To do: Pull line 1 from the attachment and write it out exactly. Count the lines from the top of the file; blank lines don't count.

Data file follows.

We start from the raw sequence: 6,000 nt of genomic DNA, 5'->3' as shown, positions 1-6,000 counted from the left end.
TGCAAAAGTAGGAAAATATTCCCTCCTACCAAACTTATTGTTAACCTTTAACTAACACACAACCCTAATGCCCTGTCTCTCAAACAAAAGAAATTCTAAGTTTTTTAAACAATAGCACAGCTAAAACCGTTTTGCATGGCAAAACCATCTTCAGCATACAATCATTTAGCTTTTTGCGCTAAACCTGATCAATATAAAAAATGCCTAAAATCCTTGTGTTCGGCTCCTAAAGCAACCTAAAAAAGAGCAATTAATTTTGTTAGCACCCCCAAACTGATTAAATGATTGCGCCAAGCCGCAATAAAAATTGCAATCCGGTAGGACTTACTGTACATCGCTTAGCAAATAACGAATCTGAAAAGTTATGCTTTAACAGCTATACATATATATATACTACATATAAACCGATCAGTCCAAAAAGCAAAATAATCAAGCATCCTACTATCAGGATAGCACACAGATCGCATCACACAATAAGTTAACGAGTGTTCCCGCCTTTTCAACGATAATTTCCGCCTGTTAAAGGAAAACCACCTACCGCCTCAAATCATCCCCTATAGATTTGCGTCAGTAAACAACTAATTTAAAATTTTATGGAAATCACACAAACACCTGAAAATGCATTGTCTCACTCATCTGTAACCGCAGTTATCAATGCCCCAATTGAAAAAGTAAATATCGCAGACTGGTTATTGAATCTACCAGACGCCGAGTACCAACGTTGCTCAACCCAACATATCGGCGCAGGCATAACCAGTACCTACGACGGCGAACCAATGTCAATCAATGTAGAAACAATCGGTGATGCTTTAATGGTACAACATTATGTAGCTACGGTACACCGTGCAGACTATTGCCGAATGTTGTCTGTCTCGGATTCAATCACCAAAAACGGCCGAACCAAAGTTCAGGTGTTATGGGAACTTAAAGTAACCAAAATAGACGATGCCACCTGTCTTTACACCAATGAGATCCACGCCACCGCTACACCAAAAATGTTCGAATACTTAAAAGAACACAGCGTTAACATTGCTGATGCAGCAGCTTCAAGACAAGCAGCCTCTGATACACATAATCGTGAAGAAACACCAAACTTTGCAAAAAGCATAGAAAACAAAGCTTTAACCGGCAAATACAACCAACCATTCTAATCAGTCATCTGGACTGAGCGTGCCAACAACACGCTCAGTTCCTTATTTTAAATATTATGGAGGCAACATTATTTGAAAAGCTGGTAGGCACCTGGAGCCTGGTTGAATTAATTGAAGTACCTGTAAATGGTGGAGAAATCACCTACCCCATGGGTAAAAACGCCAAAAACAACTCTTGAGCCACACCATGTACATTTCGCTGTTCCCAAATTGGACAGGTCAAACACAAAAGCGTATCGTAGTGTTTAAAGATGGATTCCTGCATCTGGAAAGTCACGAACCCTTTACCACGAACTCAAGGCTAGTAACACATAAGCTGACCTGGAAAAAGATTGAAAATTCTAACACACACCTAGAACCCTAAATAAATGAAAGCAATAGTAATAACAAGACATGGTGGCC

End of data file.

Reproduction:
We start from the raw sequence: 6,000 nt of genomic DNA, 5'->3' as shown, positions 1-6,000 counted from the left end.